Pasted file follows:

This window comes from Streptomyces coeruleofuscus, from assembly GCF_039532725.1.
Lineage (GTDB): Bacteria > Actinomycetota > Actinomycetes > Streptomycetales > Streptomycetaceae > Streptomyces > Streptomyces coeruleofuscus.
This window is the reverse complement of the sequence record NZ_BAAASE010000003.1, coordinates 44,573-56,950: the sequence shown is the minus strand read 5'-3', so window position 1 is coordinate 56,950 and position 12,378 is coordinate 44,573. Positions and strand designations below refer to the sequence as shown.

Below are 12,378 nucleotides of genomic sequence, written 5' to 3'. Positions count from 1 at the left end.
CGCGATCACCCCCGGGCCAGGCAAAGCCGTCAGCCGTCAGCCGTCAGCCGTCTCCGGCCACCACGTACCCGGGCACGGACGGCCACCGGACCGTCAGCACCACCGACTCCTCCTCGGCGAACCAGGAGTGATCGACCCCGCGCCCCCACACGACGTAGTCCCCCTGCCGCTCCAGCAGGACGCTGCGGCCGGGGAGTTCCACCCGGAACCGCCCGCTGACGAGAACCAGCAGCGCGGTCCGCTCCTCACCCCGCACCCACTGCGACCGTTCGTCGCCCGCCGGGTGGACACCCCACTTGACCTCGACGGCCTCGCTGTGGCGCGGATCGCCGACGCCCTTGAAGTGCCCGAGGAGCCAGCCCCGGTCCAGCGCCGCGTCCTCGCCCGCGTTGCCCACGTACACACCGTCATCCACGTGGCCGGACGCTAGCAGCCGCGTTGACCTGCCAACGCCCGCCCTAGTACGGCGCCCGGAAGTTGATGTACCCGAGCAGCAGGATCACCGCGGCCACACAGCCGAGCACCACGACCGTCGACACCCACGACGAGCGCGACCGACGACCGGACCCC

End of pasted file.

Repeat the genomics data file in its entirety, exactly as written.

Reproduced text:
This window comes from Streptomyces coeruleofuscus, from assembly GCF_039532725.1.
Lineage (GTDB): Bacteria > Actinomycetota > Actinomycetes > Streptomycetales > Streptomycetaceae > Streptomyces > Streptomyces coeruleofuscus.
This window is the reverse complement of the sequence record NZ_BAAASE010000003.1, coordinates 44,573-56,950: the sequence shown is the minus strand read 5'-3', so window position 1 is coordinate 56,950 and position 12,378 is coordinate 44,573. Positions and strand designations below refer to the sequence as shown.

Below are 12,378 nucleotides of genomic sequence, written 5' to 3'. Positions count from 1 at the left end.
CGCGATCACCCCCGGGCCAGGCAAAGCCGTCAGCCGTCAGCCGTCAGCCGTCTCCGGCCACCACGTACCCGGGCACGGACGGCCACCGGACCGTCAGCACCACCGACTCCTCCTCGGCGAACCAGGAGTGATCGACCCCGCGCCCCCACACGACGTAGTCCCCCTGCCGCTCCAGCAGGACGCTGCGGCCGGGGAGTTCCACCCGGAACCGCCCGCTGACGAGAACCAGCAGCGCGGTCCGCTCCTCACCCCGCACCCACTGCGACCGTTCGTCGCCCGCCGGGTGGACACCCCACTTGACCTCGACGGCCTCGCTGTGGCGCGGATCGCCGACGCCCTTGAAGTGCCCGAGGAGCCAGCCCCGGTCCAGCGCCGCGTCCTCGCCCGCGTTGCCCACGTACACACCGTCATCCACGTGGCCGGACGCTAGCAGCCGCGTTGACCTGCCAACGCCCGCCCTAGTACGGCGCCCGGAAGTTGATGTACCCGAGCAGCAGGATCACCGCGGCCACACAGCCGAGCACCACGACCGTCGACACCCACGACGAGCGCGACCGACGACCGGACCCC